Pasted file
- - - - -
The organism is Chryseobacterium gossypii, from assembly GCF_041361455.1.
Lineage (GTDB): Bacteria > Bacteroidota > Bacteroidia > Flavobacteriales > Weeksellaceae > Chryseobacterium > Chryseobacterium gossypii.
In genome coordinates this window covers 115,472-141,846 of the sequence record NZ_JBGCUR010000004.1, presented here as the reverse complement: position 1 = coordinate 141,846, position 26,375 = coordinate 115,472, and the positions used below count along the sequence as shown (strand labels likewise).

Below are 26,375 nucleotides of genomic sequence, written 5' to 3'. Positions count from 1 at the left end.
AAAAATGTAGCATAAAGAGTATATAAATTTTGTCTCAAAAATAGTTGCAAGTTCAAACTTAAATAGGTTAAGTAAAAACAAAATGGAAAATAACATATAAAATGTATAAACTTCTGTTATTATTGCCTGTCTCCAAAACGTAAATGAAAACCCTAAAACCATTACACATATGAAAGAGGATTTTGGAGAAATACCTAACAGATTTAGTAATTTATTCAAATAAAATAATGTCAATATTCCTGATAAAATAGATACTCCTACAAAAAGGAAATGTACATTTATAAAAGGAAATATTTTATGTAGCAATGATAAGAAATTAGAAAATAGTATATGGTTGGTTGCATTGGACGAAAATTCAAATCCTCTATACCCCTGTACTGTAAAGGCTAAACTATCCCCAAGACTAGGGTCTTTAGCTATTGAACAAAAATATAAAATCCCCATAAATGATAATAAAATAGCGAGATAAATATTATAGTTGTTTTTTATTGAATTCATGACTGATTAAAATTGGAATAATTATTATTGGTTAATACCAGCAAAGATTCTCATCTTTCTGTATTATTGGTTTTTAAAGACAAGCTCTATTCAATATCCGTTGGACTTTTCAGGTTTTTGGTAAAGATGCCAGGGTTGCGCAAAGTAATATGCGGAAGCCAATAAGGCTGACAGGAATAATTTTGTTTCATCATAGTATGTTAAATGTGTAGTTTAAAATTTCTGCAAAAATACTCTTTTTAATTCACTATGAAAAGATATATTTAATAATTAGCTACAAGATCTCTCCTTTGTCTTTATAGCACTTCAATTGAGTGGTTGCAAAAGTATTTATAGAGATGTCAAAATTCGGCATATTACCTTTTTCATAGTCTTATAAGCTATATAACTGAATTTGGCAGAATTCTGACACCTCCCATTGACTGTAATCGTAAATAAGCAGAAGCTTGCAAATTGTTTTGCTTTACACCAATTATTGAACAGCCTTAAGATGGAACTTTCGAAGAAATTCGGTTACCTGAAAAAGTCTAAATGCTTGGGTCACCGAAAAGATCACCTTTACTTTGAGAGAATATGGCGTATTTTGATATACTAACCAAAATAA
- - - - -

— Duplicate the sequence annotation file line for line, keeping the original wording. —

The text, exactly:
The organism is Chryseobacterium gossypii, from assembly GCF_041361455.1.
Lineage (GTDB): Bacteria > Bacteroidota > Bacteroidia > Flavobacteriales > Weeksellaceae > Chryseobacterium > Chryseobacterium gossypii.
In genome coordinates this window covers 115,472-141,846 of the sequence record NZ_JBGCUR010000004.1, presented here as the reverse complement: position 1 = coordinate 141,846, position 26,375 = coordinate 115,472, and the positions used below count along the sequence as shown (strand labels likewise).

Below are 26,375 nucleotides of genomic sequence, written 5' to 3'. Positions count from 1 at the left end.
AAAAATGTAGCATAAAGAGTATATAAATTTTGTCTCAAAAATAGTTGCAAGTTCAAACTTAAATAGGTTAAGTAAAAACAAAATGGAAAATAACATATAAAATGTATAAACTTCTGTTATTATTGCCTGTCTCCAAAACGTAAATGAAAACCCTAAAACCATTACACATATGAAAGAGGATTTTGGAGAAATACCTAACAGATTTAGTAATTTATTCAAATAAAATAATGTCAATATTCCTGATAAAATAGATACTCCTACAAAAAGGAAATGTACATTTATAAAAGGAAATATTTTATGTAGCAATGATAAGAAATTAGAAAATAGTATATGGTTGGTTGCATTGGACGAAAATTCAAATCCTCTATACCCCTGTACTGTAAAGGCTAAACTATCCCCAAGACTAGGGTCTTTAGCTATTGAACAAAAATATAAAATCCCCATAAATGATAATAAAATAGCGAGATAAATATTATAGTTGTTTTTTATTGAATTCATGACTGATTAAAATTGGAATAATTATTATTGGTTAATACCAGCAAAGATTCTCATCTTTCTGTATTATTGGTTTTTAAAGACAAGCTCTATTCAATATCCGTTGGACTTTTCAGGTTTTTGGTAAAGATGCCAGGGTTGCGCAAAGTAATATGCGGAAGCCAATAAGGCTGACAGGAATAATTTTGTTTCATCATAGTATGTTAAATGTGTAGTTTAAAATTTCTGCAAAAATACTCTTTTTAATTCACTATGAAAAGATATATTTAATAATTAGCTACAAGATCTCTCCTTTGTCTTTATAGCACTTCAATTGAGTGGTTGCAAAAGTATTTATAGAGATGTCAAAATTCGGCATATTACCTTTTTCATAGTCTTATAAGCTATATAACTGAATTTGGCAGAATTCTGACACCTCCCATTGACTGTAATCGTAAATAAGCAGAAGCTTGCAAATTGTTTTGCTTTACACCAATTATTGAACAGCCTTAAGATGGAACTTTCGAAGAAATTCGGTTACCTGAAAAAGTCTAAATGCTTGGGTCACCGAAAAGATCACCTTTACTTTGAGAGAATATGGCGTATTTTGATATACTAACCAAAATAA